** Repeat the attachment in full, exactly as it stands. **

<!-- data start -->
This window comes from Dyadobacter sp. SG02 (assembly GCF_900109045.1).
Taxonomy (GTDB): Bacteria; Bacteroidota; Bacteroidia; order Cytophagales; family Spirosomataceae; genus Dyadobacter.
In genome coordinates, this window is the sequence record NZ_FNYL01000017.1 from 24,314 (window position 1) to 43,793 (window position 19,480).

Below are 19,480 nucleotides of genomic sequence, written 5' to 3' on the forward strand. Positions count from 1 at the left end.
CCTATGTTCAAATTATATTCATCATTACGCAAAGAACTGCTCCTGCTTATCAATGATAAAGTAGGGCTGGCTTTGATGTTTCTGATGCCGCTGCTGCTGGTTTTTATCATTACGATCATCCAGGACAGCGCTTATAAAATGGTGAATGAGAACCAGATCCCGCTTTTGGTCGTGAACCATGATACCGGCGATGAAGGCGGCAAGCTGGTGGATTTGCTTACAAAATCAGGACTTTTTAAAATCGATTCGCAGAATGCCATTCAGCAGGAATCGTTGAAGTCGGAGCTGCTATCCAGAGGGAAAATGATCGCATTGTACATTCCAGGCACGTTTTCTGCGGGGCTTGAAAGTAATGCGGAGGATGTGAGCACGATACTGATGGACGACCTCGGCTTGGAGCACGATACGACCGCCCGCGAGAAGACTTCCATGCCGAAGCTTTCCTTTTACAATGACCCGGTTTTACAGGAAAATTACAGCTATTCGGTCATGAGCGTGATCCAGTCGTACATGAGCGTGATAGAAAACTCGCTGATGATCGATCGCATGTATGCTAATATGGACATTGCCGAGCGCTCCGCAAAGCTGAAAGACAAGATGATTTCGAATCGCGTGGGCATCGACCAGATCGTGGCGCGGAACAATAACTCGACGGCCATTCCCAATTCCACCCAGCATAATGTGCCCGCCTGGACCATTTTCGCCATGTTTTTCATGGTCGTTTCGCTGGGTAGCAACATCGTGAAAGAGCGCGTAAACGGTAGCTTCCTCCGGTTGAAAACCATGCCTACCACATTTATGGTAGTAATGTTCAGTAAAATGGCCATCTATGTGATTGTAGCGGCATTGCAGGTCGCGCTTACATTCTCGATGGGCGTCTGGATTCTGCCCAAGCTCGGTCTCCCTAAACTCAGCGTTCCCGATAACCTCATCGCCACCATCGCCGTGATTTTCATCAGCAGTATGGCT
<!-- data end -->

This window comes from Dyadobacter sp. SG02 (assembly GCF_900109045.1).
Taxonomy (GTDB): Bacteria; Bacteroidota; Bacteroidia; order Cytophagales; family Spirosomataceae; genus Dyadobacter.
In genome coordinates, this window is the sequence record NZ_FNYL01000017.1 from 24,314 (window position 1) to 43,793 (window position 19,480).

Below are 19,480 nucleotides of genomic sequence, written 5' to 3' on the forward strand. Positions count from 1 at the left end.
CCTATGTTCAAATTATATTCATCATTACGCAAAGAACTGCTCCTGCTTATCAATGATAAAGTAGGGCTGGCTTTGATGTTTCTGATGCCGCTGCTGCTGGTTTTTATCATTACGATCATCCAGGACAGCGCTTATAAAATGGTGAATGAGAACCAGATCCCGCTTTTGGTCGTGAACCATGATACCGGCGATGAAGGCGGCAAGCTGGTGGATTTGCTTACAAAATCAGGACTTTTTAAAATCGATTCGCAGAATGCCATTCAGCAGGAATCGTTGAAGTCGGAGCTGCTATCCAGAGGGAAAATGATCGCATTGTACATTCCAGGCACGTTTTCTGCGGGGCTTGAAAGTAATGCGGAGGATGTGAGCACGATACTGATGGACGACCTCGGCTTGGAGCACGATACGACCGCCCGCGAGAAGACTTCCATGCCGAAGCTTTCCTTTTACAATGACCCGGTTTTACAGGAAAATTACAGCTATTCGGTCATGAGCGTGATCCAGTCGTACATGAGCGTGATAGAAAACTCGCTGATGATCGATCGCATGTATGCTAATATGGACATTGCCGAGCGCTCCGCAAAGCTGAAAGACAAGATGATTTCGAATCGCGTGGGCATCGACCAGATCGTGGCGCGGAACAATAACTCGACGGCCATTCCCAATTCCACCCAGCATAATGTGCCCGCCTGGACCATTTTCGCCATGTTTTTCATGGTCGTTTCGCTGGGTAGCAACATCGTGAAAGAGCGCGTAAACGGTAGCTTCCTCCGGTTGAAAACCATGCCTACCACATTTATGGTAGTAATGTTCAGTAAAATGGCCATCTATGTGATTGTAGCGGCATTGCAGGTCGCGCTTACATTCTCGATGGGCGTCTGGATTCTGCCCAAGCTCGGTCTCCCTAAACTCAGCGTTCCCGATAACCTCATCGCCACCATCGCCGTGATTTTCATCAGCAGTATGGCT